Greek politics has become extreme and fractious, MacKinnon said, and it is not clear whether a new administration in Greece could implement the wishes of its lenders, the EU and the International Monetary Fund.
With most of the vote counted, official results showed New Democracy would win 30 percent of the vote and 130 of the 300 seats in Parliament. Syriza had 27 percent and 71 seats, and the pro-bailout PASOK party had 13 percent and 33 seats.
"Basically, all this does is keep the patient on life support, but doesn't resolve the basic problem," he said. "So whatever the reaction in the stock market in the next couple of days, I would say treat with caution."
One market strategist, Paul Christopher of Wells Fargo Advisors, said last week that a Syriza victory could have led to a 15 percent decline in the Standard & Poor's 500 index within weeks.
That is because no one is sure how bad a Greek exit from the euro would be. Greece would almost certainly default on its debt, triggering losses for European banks that own its government bonds.
The worst case envisions a worldwide lending freeze similar to what happened after the investment bank Lehman Brothers went under in September 2008, during the U.S. financial crisis.
That threat has been dodged at least for now. But another investment bank, RBC Capital Markets, warned its clients on Sunday afternoon that Europe still lacks a "grand solution" for its debt crisis, and that "domestic fixes will always disappoint."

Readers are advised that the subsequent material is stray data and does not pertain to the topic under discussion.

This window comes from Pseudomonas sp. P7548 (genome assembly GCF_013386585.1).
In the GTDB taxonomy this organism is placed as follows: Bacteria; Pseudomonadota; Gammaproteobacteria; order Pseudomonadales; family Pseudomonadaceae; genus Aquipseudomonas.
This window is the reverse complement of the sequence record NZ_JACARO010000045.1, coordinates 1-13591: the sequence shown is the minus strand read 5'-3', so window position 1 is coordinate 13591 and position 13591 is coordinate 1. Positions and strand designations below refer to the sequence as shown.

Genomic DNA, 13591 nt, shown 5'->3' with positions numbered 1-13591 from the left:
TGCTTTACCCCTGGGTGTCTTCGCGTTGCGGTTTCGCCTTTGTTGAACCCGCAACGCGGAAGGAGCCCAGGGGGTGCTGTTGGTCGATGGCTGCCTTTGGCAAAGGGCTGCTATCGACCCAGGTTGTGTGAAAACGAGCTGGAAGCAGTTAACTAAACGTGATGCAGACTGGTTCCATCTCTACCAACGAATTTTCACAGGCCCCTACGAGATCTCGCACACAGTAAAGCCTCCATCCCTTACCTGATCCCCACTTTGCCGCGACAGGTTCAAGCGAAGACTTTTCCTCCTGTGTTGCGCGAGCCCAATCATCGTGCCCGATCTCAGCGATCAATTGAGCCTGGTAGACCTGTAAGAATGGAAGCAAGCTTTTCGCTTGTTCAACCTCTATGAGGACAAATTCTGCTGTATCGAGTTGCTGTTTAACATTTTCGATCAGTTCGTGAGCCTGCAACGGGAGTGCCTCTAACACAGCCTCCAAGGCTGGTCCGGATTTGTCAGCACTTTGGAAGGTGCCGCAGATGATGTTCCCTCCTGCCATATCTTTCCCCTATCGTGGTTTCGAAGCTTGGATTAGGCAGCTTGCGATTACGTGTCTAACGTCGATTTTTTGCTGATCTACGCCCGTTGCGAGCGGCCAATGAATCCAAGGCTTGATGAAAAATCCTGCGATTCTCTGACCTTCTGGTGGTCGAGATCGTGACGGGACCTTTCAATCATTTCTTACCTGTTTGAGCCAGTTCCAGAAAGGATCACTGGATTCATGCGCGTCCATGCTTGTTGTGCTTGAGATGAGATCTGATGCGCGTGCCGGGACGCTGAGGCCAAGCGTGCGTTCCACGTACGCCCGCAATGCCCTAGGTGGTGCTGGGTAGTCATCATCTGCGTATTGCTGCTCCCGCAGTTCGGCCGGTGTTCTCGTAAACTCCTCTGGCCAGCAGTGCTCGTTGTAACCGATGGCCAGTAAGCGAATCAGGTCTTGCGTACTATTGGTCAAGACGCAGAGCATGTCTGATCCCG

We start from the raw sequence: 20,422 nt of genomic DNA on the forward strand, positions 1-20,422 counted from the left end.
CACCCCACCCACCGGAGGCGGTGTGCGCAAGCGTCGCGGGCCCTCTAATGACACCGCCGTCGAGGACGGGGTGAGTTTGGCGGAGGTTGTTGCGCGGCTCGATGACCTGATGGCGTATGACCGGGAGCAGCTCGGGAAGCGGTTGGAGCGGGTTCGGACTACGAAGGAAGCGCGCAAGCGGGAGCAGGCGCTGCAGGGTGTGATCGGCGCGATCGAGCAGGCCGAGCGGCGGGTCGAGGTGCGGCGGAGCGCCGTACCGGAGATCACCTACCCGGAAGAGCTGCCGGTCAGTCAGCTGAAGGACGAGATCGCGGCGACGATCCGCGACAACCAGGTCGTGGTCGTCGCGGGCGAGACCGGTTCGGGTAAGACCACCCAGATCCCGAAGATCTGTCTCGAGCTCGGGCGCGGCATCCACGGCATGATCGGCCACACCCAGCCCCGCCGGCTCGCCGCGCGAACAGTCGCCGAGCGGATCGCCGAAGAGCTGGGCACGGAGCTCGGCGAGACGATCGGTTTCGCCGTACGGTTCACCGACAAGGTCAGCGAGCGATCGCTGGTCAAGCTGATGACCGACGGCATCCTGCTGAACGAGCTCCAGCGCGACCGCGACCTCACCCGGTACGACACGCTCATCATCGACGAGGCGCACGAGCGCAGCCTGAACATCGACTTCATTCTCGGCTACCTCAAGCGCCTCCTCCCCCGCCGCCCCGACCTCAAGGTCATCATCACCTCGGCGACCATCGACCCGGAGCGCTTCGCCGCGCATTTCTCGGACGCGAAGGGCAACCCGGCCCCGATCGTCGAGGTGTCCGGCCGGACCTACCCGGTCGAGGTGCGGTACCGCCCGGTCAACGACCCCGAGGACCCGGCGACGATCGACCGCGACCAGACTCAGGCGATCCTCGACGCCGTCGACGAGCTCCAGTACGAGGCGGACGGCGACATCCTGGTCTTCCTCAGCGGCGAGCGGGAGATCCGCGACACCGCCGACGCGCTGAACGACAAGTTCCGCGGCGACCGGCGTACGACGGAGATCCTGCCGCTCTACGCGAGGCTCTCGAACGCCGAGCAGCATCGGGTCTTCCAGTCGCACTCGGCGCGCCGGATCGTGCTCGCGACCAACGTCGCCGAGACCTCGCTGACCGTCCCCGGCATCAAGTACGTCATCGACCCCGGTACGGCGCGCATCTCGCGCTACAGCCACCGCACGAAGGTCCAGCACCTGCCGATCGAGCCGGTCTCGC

Even if Europe finds an answer, investors have to contend with other big problems in the world economy. Job growth in the United States is slowing, and China's white-hot economic growth is cooling.
Central banks of countries around the world have signaled they are ready to step in if the international financial system comes under severe stress or if the world economy gets much worse.
That prospect was enough to trigger a 270-point rally in the Dow on Thursday and Friday. But the sentiment of stock analysts heading coming out of the weekend was still decidedly negative.
"I think investors can only end up being disappointed," MacKinnon said.
Joshua Freed reported from Minneapolis. AP Business Writer Christina Rexrode contributed to this report.
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